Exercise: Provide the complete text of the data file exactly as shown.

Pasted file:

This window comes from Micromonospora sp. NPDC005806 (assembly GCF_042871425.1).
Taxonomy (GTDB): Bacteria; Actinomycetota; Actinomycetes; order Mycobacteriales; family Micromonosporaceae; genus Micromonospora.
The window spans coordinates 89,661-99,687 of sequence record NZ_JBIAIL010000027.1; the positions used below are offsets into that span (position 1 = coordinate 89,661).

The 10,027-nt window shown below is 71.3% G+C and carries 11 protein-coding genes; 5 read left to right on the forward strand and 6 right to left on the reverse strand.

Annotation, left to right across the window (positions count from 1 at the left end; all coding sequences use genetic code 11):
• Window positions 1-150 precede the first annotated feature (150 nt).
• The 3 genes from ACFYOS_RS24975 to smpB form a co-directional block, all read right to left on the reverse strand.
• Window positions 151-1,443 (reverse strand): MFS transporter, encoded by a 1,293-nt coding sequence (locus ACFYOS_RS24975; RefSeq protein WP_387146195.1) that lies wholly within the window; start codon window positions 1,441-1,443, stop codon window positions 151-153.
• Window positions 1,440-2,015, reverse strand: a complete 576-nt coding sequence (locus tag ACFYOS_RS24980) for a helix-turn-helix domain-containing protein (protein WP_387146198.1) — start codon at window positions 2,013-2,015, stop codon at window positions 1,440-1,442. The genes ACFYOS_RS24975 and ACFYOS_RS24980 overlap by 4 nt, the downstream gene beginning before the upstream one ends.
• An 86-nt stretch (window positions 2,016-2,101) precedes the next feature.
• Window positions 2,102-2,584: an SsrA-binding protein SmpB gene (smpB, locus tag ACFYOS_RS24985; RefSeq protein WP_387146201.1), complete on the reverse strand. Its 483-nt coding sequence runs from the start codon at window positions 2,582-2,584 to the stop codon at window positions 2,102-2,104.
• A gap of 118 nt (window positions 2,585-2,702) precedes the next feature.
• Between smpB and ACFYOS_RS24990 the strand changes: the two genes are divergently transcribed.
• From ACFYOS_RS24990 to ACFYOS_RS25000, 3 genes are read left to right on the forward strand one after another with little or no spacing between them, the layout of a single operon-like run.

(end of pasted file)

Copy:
This window comes from Micromonospora sp. NPDC005806 (assembly GCF_042871425.1).
Taxonomy (GTDB): Bacteria; Actinomycetota; Actinomycetes; order Mycobacteriales; family Micromonosporaceae; genus Micromonospora.
The window spans coordinates 89,661-99,687 of sequence record NZ_JBIAIL010000027.1; the positions used below are offsets into that span (position 1 = coordinate 89,661).

The 10,027-nt window shown below is 71.3% G+C and carries 11 protein-coding genes; 5 read left to right on the forward strand and 6 right to left on the reverse strand.

Annotation, left to right across the window (positions count from 1 at the left end; all coding sequences use genetic code 11):
• Window positions 1-150 precede the first annotated feature (150 nt).
• The 3 genes from ACFYOS_RS24975 to smpB form a co-directional block, all read right to left on the reverse strand.
• Window positions 151-1,443 (reverse strand): MFS transporter, encoded by a 1,293-nt coding sequence (locus ACFYOS_RS24975; RefSeq protein WP_387146195.1) that lies wholly within the window; start codon window positions 1,441-1,443, stop codon window positions 151-153.
• Window positions 1,440-2,015, reverse strand: a complete 576-nt coding sequence (locus tag ACFYOS_RS24980) for a helix-turn-helix domain-containing protein (protein WP_387146198.1) — start codon at window positions 2,013-2,015, stop codon at window positions 1,440-1,442. The genes ACFYOS_RS24975 and ACFYOS_RS24980 overlap by 4 nt, the downstream gene beginning before the upstream one ends.
• An 86-nt stretch (window positions 2,016-2,101) precedes the next feature.
• Window positions 2,102-2,584: an SsrA-binding protein SmpB gene (smpB, locus tag ACFYOS_RS24985; RefSeq protein WP_387146201.1), complete on the reverse strand. Its 483-nt coding sequence runs from the start codon at window positions 2,582-2,584 to the stop codon at window positions 2,102-2,104.
• A gap of 118 nt (window positions 2,585-2,702) precedes the next feature.
• Between smpB and ACFYOS_RS24990 the strand changes: the two genes are divergently transcribed.
• From ACFYOS_RS24990 to ACFYOS_RS25000, 3 genes are read left to right on the forward strand one after another with little or no spacing between them, the layout of a single operon-like run.